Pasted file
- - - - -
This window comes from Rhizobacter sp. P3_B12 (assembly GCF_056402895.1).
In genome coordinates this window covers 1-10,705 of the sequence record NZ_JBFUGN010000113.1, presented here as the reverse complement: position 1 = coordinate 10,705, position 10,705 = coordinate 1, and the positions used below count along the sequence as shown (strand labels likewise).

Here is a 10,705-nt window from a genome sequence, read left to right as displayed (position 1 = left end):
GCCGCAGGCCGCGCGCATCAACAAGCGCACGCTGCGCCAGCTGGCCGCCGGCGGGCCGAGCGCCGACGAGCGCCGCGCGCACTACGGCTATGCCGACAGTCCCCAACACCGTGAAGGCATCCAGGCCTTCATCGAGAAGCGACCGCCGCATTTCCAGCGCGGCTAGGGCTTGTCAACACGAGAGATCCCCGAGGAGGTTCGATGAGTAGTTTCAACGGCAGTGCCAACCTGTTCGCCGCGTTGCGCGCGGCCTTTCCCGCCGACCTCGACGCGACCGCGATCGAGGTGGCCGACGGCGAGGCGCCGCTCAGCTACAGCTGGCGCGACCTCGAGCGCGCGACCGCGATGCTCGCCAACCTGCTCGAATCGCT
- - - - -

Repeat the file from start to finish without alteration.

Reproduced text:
This window comes from Rhizobacter sp. P3_B12 (assembly GCF_056402895.1).
In genome coordinates this window covers 1-10,705 of the sequence record NZ_JBFUGN010000113.1, presented here as the reverse complement: position 1 = coordinate 10,705, position 10,705 = coordinate 1, and the positions used below count along the sequence as shown (strand labels likewise).

Here is a 10,705-nt window from a genome sequence, read left to right as displayed (position 1 = left end):
GCCGCAGGCCGCGCGCATCAACAAGCGCACGCTGCGCCAGCTGGCCGCCGGCGGGCCGAGCGCCGACGAGCGCCGCGCGCACTACGGCTATGCCGACAGTCCCCAACACCGTGAAGGCATCCAGGCCTTCATCGAGAAGCGACCGCCGCATTTCCAGCGCGGCTAGGGCTTGTCAACACGAGAGATCCCCGAGGAGGTTCGATGAGTAGTTTCAACGGCAGTGCCAACCTGTTCGCCGCGTTGCGCGCGGCCTTTCCCGCCGACCTCGACGCGACCGCGATCGAGGTGGCCGACGGCGAGGCGCCGCTCAGCTACAGCTGGCGCGACCTCGAGCGCGCGACCGCGATGCTCGCCAACCTGCTCGAATCGCT